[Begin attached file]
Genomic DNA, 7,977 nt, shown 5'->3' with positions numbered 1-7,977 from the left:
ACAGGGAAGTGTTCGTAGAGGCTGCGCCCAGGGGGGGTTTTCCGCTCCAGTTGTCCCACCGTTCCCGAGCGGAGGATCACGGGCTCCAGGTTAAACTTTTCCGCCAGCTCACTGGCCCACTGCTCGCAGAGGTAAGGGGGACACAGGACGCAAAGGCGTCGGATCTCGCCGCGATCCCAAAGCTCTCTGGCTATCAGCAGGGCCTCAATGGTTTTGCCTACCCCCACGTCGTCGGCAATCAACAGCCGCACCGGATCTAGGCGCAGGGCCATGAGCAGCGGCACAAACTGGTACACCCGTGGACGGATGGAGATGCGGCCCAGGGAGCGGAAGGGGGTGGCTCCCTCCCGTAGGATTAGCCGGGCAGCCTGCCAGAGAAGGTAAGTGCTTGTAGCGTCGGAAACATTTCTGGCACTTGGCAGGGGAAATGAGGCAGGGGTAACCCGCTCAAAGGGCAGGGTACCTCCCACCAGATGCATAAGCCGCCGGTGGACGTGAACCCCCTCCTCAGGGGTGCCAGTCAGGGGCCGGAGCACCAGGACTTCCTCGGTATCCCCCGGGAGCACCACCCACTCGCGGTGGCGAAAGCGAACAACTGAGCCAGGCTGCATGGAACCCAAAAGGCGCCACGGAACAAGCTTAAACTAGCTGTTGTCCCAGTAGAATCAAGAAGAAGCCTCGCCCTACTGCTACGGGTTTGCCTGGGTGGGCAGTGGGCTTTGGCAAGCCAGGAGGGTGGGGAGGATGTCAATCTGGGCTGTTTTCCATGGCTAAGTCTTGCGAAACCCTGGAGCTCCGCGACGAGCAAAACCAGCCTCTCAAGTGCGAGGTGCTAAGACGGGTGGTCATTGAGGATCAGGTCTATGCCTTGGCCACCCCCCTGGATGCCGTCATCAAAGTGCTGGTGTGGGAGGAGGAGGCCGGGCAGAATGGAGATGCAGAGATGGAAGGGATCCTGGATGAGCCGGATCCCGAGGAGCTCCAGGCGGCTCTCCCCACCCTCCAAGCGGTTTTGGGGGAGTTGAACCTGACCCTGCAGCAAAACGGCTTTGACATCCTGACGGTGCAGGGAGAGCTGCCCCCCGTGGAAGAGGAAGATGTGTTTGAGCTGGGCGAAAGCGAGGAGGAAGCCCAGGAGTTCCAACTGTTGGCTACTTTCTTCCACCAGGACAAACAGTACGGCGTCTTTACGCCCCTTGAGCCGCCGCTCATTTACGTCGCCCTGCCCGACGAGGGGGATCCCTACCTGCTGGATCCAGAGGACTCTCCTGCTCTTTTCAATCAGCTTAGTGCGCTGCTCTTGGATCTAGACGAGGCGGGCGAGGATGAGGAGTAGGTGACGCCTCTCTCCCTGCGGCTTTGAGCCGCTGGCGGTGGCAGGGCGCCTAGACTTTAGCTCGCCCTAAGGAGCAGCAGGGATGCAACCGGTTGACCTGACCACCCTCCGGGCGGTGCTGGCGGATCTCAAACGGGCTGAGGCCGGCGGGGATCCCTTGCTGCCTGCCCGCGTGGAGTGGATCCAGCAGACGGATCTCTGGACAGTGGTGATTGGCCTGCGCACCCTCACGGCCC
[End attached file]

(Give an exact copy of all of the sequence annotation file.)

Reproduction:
Genomic DNA, 7,977 nt, shown 5'->3' with positions numbered 1-7,977 from the left:
ACAGGGAAGTGTTCGTAGAGGCTGCGCCCAGGGGGGGTTTTCCGCTCCAGTTGTCCCACCGTTCCCGAGCGGAGGATCACGGGCTCCAGGTTAAACTTTTCCGCCAGCTCACTGGCCCACTGCTCGCAGAGGTAAGGGGGACACAGGACGCAAAGGCGTCGGATCTCGCCGCGATCCCAAAGCTCTCTGGCTATCAGCAGGGCCTCAATGGTTTTGCCTACCCCCACGTCGTCGGCAATCAACAGCCGCACCGGATCTAGGCGCAGGGCCATGAGCAGCGGCACAAACTGGTACACCCGTGGACGGATGGAGATGCGGCCCAGGGAGCGGAAGGGGGTGGCTCCCTCCCGTAGGATTAGCCGGGCAGCCTGCCAGAGAAGGTAAGTGCTTGTAGCGTCGGAAACATTTCTGGCACTTGGCAGGGGAAATGAGGCAGGGGTAACCCGCTCAAAGGGCAGGGTACCTCCCACCAGATGCATAAGCCGCCGGTGGACGTGAACCCCCTCCTCAGGGGTGCCAGTCAGGGGCCGGAGCACCAGGACTTCCTCGGTATCCCCCGGGAGCACCACCCACTCGCGGTGGCGAAAGCGAACAACTGAGCCAGGCTGCATGGAACCCAAAAGGCGCCACGGAACAAGCTTAAACTAGCTGTTGTCCCAGTAGAATCAAGAAGAAGCCTCGCCCTACTGCTACGGGTTTGCCTGGGTGGGCAGTGGGCTTTGGCAAGCCAGGAGGGTGGGGAGGATGTCAATCTGGGCTGTTTTCCATGGCTAAGTCTTGCGAAACCCTGGAGCTCCGCGACGAGCAAAACCAGCCTCTCAAGTGCGAGGTGCTAAGACGGGTGGTCATTGAGGATCAGGTCTATGCCTTGGCCACCCCCCTGGATGCCGTCATCAAAGTGCTGGTGTGGGAGGAGGAGGCCGGGCAGAATGGAGATGCAGAGATGGAAGGGATCCTGGATGAGCCGGATCCCGAGGAGCTCCAGGCGGCTCTCCCCACCCTCCAAGCGGTTTTGGGGGAGTTGAACCTGACCCTGCAGCAAAACGGCTTTGACATCCTGACGGTGCAGGGAGAGCTGCCCCCCGTGGAAGAGGAAGATGTGTTTGAGCTGGGCGAAAGCGAGGAGGAAGCCCAGGAGTTCCAACTGTTGGCTACTTTCTTCCACCAGGACAAACAGTACGGCGTCTTTACGCCCCTTGAGCCGCCGCTCATTTACGTCGCCCTGCCCGACGAGGGGGATCCCTACCTGCTGGATCCAGAGGACTCTCCTGCTCTTTTCAATCAGCTTAGTGCGCTGCTCTTGGATCTAGACGAGGCGGGCGAGGATGAGGAGTAGGTGACGCCTCTCTCCCTGCGGCTTTGAGCCGCTGGCGGTGGCAGGGCGCCTAGACTTTAGCTCGCCCTAAGGAGCAGCAGGGATGCAACCGGTTGACCTGACCACCCTCCGGGCGGTGCTGGCGGATCTCAAACGGGCTGAGGCCGGCGGGGATCCCTTGCTGCCTGCCCGCGTGGAGTGGATCCAGCAGACGGATCTCTGGACAGTGGTGATTGGCCTGCGCACCCTCACGGCCC